A Train of Powder, by Rebecca West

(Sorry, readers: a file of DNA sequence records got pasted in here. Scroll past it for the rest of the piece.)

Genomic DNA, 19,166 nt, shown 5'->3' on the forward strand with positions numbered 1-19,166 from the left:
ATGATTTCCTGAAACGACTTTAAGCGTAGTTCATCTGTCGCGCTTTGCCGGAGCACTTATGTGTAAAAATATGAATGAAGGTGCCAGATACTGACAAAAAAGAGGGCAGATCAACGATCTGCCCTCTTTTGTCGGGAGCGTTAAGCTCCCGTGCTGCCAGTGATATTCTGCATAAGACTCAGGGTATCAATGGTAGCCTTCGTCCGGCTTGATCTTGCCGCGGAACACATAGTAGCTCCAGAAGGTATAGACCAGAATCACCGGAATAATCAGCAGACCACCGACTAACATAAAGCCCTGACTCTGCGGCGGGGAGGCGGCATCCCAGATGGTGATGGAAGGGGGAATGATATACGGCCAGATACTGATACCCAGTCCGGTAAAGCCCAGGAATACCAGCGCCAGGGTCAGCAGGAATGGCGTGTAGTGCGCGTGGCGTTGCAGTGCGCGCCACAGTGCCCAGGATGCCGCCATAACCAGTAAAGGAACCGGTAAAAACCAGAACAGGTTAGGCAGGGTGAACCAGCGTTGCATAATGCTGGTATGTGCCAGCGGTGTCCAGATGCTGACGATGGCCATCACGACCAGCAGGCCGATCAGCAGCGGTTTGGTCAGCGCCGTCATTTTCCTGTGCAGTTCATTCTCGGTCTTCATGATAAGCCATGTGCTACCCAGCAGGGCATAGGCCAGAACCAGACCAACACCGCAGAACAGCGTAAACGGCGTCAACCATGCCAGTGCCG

This book is a collection of six of the best of Miss West’s postwar essays. Four of the papers appeared in the New Yorker: “Greenhouse with Cyclamens I,” a report from Nuremberg on the trial of the Nazi leaders; “Opera in Greenville,” an assessment of the trial of the white taxi drivers charged with murder for the lynching of a Negro; “Mr. Setty and Mr. Hume,” the story of a British murder trial in which the defendant was proved to have dropped the dismembered body of the victim from an airplane but could not, upon the evidence, have been the perpetrator of the killing as the prosecution charged; “The Better Mousetrap,” an account of the trial and conviction of William Marshall, a British Foreign Office employee, for giving secret information to a secretary of the Russian Embassy. The two additions, “Greenhouse with Cyclamens II” and “III,” are both concerned with Germany; neither has been published here before. The first is a reexamination of the German situation at the time of the Berlin blockade and air-lift; the second is a reassessment of the Nuremberg trial, as of 1954, provoked by publication of Sword in the Scales, a criticism of the trial by Hans Fritzsche, Goebbels’ radio chief, who like Von Papen and Schacht was acquitted by the International Tribunal.
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